16. Trotsky a right wing communist? Only Paul Cockshott has given a good answer to market socialism? Well I think Ernest Mandel has given a good rebuke to market socialism, including a good analysis of the Yugoslav version of it. One of his main points being how can you have real workers management when the market is constantly forcing decisions including the unemployment of the very workers. What bothers me especially is how all this talk about calculation can let the Stalinists off the hook, how can they really be guilty of mismanagement when they never really had a chance at proper management? You can only then portray democratic planning as a lesser evil not something qualitatively different.

    Comment by SGuy — June 29, 2012 @ 5:01 am

  17. Von Mises doesn’t prove the “impossibility” of socialism in this work, only that it will not lead to “rational” economic outcomes, with “rationality” defined in terms of efficiency of resource utilisation. This may have cut effectively against some currents of Marxism which shared this narrow economic hyper-rationality. But as he acknowledges it is irrelevant to arguments for socialism on “ethical grounds” – which can be viewed as encompassing the non-material benefits that an egalitarian post-capitalist order could bring. The most valid response to his argument then becomes, “So?”
    “Our goal, of course, is to build once again a massive socialist movement that will … wipe a decadent system off the face of the earth.” An admirable sentiment, but one that we have no hope of realising until we begin to develop some concrete and tangible alternatives (even, dare I say, “models”) to crisis-ridden capitalism. The problem is not solving the socialist calculation debate, but getting to a place where issues like that have any more than antiquarian interest.

    Comment by Brian. S — June 30, 2012 @ 2:22 pm

  18. Otto Neurath’s responses to the arguments of Mises and Hayek were somewhat in content from those offered by Oskar Lange, but both Neurath and Lange emphasized the inadequacies of markets for dealing with issues like externalities; with Neurath in particular raising the issue of the fate of non-renewable resources. Lange’s treatment of externalities and market failures owed much to the pioneering work of the British economist A.C, Pigou. Neurath’s treatment of the issue of non-renewable resources is seen by many contemporary commentators as anticipating the insights of the ecological economists like Joan Martinez-Alier and Herman Daly.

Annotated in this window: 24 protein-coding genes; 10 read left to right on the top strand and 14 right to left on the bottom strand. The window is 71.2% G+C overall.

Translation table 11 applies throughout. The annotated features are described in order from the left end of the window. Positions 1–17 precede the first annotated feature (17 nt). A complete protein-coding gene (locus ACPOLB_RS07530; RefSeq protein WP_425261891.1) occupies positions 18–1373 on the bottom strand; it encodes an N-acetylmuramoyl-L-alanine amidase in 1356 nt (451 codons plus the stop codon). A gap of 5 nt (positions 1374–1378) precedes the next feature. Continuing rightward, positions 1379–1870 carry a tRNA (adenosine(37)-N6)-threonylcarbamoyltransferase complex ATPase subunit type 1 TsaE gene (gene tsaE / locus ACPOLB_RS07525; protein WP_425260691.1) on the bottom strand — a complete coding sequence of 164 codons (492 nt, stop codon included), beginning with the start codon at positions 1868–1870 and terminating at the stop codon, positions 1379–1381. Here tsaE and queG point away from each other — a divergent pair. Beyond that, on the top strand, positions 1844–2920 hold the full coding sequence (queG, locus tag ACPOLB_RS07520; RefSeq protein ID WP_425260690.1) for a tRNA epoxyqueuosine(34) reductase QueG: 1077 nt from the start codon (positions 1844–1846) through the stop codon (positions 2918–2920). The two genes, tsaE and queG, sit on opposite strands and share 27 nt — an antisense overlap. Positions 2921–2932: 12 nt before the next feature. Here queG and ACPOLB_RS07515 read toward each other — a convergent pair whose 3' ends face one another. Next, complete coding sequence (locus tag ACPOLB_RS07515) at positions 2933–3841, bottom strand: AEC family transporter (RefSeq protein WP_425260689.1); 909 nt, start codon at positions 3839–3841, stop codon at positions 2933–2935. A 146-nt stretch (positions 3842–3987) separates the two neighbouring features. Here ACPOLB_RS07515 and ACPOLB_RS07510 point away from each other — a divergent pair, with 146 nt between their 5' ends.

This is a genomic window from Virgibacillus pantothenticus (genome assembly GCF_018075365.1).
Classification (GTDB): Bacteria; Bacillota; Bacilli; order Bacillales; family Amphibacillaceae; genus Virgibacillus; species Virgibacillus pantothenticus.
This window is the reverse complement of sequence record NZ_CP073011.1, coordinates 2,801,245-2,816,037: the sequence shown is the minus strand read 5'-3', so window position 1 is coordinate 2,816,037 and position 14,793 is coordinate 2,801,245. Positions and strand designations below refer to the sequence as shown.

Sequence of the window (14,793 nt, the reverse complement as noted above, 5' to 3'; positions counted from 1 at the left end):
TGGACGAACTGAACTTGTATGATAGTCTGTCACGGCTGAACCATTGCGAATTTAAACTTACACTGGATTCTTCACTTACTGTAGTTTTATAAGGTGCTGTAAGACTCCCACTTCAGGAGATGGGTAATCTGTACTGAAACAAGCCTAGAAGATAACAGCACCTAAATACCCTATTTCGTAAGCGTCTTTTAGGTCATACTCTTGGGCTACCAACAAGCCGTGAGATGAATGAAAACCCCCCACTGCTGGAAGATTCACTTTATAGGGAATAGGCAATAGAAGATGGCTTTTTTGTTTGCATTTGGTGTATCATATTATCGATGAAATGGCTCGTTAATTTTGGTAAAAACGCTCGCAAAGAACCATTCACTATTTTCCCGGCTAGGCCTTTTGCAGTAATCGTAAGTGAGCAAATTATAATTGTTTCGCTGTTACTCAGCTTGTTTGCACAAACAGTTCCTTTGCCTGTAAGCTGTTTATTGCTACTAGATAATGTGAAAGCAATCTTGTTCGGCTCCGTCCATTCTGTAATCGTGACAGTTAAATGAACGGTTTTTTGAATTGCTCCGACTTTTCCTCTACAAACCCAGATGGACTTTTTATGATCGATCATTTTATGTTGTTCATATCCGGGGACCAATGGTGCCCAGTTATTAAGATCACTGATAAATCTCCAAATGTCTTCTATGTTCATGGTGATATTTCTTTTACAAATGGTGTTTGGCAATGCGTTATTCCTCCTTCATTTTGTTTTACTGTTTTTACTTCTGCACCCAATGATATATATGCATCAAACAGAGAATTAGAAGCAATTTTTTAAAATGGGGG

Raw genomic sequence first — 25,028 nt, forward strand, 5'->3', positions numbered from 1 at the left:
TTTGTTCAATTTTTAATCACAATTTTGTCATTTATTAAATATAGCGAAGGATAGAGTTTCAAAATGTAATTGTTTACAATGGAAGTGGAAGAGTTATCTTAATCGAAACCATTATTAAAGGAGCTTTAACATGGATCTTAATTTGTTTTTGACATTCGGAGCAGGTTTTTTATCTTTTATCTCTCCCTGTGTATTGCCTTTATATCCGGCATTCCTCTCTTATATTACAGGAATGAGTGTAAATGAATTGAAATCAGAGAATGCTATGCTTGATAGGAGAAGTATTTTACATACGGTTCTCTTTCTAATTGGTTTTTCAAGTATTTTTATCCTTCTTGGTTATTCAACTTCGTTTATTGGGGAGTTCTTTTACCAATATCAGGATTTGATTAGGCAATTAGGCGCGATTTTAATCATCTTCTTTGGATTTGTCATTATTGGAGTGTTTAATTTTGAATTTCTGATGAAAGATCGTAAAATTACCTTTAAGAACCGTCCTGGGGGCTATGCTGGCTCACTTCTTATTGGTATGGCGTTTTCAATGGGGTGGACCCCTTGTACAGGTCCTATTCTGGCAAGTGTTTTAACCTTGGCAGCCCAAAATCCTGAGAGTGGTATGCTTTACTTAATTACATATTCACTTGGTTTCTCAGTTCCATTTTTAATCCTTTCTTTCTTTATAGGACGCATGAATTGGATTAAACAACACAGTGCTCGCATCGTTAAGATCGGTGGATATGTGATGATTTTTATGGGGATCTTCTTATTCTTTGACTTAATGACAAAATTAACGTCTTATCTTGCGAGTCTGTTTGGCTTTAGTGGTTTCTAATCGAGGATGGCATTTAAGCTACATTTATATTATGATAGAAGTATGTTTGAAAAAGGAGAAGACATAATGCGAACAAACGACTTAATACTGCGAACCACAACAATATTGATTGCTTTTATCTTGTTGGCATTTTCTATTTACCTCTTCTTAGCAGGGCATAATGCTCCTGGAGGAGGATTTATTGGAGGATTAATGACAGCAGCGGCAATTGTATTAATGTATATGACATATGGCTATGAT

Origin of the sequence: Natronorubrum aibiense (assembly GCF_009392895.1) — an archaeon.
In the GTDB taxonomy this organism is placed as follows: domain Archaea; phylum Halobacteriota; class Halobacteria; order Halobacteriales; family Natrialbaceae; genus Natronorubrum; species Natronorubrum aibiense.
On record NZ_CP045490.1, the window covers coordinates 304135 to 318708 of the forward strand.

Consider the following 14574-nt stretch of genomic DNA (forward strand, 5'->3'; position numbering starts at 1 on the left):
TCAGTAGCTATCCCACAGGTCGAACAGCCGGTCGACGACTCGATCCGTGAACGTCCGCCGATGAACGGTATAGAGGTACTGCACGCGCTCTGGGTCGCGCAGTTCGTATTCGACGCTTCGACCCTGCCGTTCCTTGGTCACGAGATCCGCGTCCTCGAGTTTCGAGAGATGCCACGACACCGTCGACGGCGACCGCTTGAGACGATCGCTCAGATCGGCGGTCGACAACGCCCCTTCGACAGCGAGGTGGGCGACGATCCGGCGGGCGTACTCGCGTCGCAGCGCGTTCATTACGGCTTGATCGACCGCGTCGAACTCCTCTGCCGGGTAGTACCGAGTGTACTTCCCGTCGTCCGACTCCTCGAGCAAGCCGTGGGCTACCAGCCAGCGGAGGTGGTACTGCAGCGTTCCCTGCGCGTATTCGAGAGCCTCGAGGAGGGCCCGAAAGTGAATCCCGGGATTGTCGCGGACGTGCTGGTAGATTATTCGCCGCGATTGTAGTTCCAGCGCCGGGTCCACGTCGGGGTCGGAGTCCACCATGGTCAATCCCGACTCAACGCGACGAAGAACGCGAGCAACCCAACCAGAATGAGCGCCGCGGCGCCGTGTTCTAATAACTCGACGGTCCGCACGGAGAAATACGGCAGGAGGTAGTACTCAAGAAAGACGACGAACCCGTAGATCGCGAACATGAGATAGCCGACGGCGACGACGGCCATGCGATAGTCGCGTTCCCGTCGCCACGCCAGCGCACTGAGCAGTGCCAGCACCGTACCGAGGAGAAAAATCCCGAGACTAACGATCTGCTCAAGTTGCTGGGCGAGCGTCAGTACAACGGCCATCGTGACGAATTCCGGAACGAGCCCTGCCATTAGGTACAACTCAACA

Comment by Jim Farmelant — July 1, 2012 @ 2:22 am

  19. In response to Brian, I would say that in one sense that it is appropriate to respond to the arguments of Mises and Hayek with “So?” since as many socialist and non-socialist writers have pointed out over the years, markets have quite a few inadequacies of their own. Even if central planning leads to inefficiency and irrationalities, it’s not self-evident that markets will do that much better either. They by no means guarantee optimal or even near-optimal results. On the other hand, Mises and Hayek could both argue that for socialism to constitute a viable alternative to capitalism it has to be if not as efficient as capitalism, close, or at least close enough to ensure that it develops the forces of production. That’s why people like Bukharin, Neurath, and Lange, all took this issue seriously, as do such contemporary socialists like Michael Albert,David Schweickart, and Paul Cockshott. While their proposed responses differ significantly, they all take the economic calculation issue seriously.

    Comment by Jim Farmelant — July 1, 2012 @ 2:36 am